Africa

How Kenyans are coping with a TV shutdown

A Kenyan electronics dealer stands by blank screens that should be playing the three suspended channels Image copyright EPA
Image caption A Kenyan electronics dealer stands by blank screens that would normally be playing the news

With Kenya's most popular television stations off-air for five days running, many people are finding alternative ways to spend their time.

At a bar in Nairobi's Kibera neighbourhood, Maurice chats with his friends over a beer.

He says he has no reason to go home early because his favourite channels are off.

"I only watch Citizen TV, KTN news or NTV," he says. "I feel so bad."

The three channels command more than two-thirds of the entire television viewership in Kenya.

There are other, less popular broadcasters of news - like state-owned KBC, which aired a documentary on penguins rather than broadcasting opposition leader Raila Odinga's unofficial "inauguration" on Tuesday.

The other is K24, a privately-owned channel linked to President Uhuru Kenyatta's family.

Image copyright Reuters
Image caption An empty studio normally used for news broadcasts

"I have resorted to social media. I can't stomach KBC and K24," is the blunt assessment of Martin Biwott, a civil educator from Eldoret in western Kenya.

Neither channel seems to be attracting news-hungry viewers exiled by the blackout elsewhere, many of whom have labelled KBC "boring" and K24 as leaning towards the state.

One journalist has pointed to the irony of K24, with its links to the president's family, hosting a debate on whether the government decision to take broadcasters off the air was a "crackdown on subversion".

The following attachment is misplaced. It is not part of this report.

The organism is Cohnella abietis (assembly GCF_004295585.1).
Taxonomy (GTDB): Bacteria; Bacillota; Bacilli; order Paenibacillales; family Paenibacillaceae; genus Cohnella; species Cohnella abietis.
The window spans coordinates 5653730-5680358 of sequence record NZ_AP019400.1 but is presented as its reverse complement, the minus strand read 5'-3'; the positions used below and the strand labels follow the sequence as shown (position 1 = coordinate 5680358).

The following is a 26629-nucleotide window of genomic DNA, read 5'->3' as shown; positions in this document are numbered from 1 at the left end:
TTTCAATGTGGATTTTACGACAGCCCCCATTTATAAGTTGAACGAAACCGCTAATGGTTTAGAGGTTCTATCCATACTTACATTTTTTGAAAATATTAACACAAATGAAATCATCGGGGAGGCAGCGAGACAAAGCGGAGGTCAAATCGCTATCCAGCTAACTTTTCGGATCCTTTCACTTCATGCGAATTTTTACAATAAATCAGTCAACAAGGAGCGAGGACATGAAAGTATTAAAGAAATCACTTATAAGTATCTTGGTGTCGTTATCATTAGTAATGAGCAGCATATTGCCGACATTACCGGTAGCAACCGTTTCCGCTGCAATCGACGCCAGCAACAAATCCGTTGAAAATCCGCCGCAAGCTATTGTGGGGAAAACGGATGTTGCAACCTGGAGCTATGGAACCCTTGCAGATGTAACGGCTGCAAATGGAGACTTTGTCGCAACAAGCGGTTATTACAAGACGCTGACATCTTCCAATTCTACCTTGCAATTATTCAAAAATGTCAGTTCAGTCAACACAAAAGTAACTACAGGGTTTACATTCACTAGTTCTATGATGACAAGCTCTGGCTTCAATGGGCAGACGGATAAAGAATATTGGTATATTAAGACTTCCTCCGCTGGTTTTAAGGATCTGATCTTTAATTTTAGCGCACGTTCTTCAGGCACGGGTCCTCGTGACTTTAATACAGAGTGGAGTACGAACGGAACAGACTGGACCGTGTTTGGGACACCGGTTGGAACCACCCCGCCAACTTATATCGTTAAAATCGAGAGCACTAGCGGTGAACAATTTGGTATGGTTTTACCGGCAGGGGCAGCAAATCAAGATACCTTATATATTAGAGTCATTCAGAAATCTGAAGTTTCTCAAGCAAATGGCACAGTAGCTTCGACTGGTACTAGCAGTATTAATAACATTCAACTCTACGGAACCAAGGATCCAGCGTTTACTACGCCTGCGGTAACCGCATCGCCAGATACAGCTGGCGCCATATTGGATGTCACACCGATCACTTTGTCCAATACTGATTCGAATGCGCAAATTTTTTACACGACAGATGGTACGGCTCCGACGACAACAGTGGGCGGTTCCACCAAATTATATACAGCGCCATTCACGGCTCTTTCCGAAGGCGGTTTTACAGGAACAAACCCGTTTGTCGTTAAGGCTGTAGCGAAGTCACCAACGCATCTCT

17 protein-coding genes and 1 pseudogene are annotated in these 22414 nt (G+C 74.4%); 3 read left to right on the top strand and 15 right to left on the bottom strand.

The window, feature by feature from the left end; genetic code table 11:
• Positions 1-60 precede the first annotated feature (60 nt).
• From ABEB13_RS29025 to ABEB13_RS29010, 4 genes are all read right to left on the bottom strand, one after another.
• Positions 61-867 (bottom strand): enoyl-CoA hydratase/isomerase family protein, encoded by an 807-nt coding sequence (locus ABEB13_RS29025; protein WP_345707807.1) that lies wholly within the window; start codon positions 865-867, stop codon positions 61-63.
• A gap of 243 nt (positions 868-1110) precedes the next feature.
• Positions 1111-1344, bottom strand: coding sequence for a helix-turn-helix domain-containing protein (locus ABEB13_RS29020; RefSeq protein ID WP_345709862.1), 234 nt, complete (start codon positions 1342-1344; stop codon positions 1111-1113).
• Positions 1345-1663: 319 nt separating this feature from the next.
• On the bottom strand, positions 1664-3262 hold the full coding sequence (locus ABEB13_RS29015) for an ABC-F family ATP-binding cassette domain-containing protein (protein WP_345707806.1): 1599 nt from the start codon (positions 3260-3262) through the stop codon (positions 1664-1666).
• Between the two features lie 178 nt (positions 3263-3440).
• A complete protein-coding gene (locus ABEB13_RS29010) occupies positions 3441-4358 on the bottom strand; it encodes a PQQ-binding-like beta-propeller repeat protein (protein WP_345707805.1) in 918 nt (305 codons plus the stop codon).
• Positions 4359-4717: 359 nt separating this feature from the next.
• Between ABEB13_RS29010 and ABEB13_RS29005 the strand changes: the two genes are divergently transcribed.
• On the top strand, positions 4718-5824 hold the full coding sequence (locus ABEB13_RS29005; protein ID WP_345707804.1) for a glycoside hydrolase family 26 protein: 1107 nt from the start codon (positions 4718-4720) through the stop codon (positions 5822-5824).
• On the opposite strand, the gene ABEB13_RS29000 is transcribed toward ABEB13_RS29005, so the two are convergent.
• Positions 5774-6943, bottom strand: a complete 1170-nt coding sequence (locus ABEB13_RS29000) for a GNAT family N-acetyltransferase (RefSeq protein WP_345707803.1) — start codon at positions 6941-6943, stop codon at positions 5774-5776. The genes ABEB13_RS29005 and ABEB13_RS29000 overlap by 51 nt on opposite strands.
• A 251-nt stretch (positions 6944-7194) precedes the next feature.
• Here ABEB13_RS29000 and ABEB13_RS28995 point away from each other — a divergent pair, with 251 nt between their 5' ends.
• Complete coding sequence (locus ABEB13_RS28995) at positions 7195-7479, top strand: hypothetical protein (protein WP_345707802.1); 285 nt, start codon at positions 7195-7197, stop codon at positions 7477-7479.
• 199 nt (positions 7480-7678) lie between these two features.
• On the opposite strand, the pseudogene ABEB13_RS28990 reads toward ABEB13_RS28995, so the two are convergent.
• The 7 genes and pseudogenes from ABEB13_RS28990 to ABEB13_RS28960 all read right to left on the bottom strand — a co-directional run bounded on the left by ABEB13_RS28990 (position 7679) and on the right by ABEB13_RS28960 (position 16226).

Citizen Television usually enjoys more than half of the ratings pie, according to 2017 data from market researcher Ipsos Synovate.

The rest of the Kenyan TV broadcasters, made up of more than 40 other channels, either have niche audiences or are just struggling for oxygen beneath the giants.

Why are Kenya's biggest TV stations banned?

Image copyright Reuters
Image caption Mr Odinga calls himself the "people's president"
  • 30 Jan: Kenyan authorities order Citizen TV, KTN and NTV to halt transmission for attempting to broadcast a rival "inauguration" staged by opposition leader Raila Odinga
  • Mr Odinga brands himself "the people's president" at the ceremony; he maintains that last year's presidential election was flawed, and many of his supporters boycotted the re-run which followed
  • The event is labelled "treasonous" by President Uhuru Kenyatta and a "serious breach of security" by the interior minister
  • 1 Feb: High Court orders Kenya's government to switch TV stations back on until a case is heard and determined
  • But the three channels - Citizen TV, KTN and NTV - remain off-air, and the state is yet to officially comment on the order

So with the biggest channels off air, what are TV addicts turning to?

Pay-as-you-watch television rooms, known as video halls, keep residents of Kenya's poorer neighbourhoods entertained with classic Kung Fu and action movies.